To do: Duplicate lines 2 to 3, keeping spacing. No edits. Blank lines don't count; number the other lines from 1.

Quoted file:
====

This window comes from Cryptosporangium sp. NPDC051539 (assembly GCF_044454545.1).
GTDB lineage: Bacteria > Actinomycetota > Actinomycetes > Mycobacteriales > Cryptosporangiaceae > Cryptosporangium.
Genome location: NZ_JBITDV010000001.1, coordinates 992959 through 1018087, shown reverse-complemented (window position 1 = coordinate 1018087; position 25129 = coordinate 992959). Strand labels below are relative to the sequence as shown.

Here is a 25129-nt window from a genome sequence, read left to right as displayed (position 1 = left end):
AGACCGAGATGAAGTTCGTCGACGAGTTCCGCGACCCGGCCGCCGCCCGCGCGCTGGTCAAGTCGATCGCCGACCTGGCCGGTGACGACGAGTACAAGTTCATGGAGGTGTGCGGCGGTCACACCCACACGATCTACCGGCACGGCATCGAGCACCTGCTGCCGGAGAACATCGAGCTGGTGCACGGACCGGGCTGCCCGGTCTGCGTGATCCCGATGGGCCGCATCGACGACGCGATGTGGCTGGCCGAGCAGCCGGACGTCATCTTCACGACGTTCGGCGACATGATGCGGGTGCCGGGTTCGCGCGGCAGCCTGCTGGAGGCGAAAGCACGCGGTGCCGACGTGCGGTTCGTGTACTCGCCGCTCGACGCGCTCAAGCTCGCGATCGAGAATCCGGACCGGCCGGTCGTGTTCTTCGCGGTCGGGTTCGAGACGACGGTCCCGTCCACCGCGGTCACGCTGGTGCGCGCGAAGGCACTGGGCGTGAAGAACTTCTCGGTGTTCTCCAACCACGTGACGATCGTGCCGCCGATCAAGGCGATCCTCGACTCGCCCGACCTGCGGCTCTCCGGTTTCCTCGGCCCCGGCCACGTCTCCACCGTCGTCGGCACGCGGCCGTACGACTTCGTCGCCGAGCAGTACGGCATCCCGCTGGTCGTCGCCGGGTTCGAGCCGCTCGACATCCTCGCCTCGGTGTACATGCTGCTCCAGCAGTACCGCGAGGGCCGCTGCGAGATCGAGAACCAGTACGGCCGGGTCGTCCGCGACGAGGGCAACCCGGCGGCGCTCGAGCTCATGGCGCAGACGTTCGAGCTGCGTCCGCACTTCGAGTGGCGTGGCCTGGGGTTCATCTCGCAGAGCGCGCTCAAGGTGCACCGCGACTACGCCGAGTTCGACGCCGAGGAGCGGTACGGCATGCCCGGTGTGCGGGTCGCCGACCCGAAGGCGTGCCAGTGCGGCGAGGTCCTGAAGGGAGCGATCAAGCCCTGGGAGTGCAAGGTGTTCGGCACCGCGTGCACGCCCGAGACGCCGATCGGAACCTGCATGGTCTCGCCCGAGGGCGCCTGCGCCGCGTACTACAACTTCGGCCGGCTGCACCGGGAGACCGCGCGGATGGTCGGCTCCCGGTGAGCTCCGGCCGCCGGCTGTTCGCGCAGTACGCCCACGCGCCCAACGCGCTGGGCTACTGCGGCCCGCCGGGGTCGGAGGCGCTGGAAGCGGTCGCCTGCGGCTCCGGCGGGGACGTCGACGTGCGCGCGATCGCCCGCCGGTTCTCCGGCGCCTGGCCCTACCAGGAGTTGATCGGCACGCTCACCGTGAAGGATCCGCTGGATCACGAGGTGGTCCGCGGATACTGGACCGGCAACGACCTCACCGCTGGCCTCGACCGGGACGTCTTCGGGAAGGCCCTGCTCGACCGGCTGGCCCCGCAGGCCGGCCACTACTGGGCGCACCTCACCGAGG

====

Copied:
GTDB lineage: Bacteria > Actinomycetota > Actinomycetes > Mycobacteriales > Cryptosporangiaceae > Cryptosporangium.
Genome location: NZ_JBITDV010000001.1, coordinates 992959 through 1018087, shown reverse-complemented (window position 1 = coordinate 1018087; position 25129 = coordinate 992959). Strand labels below are relative to the sequence as shown.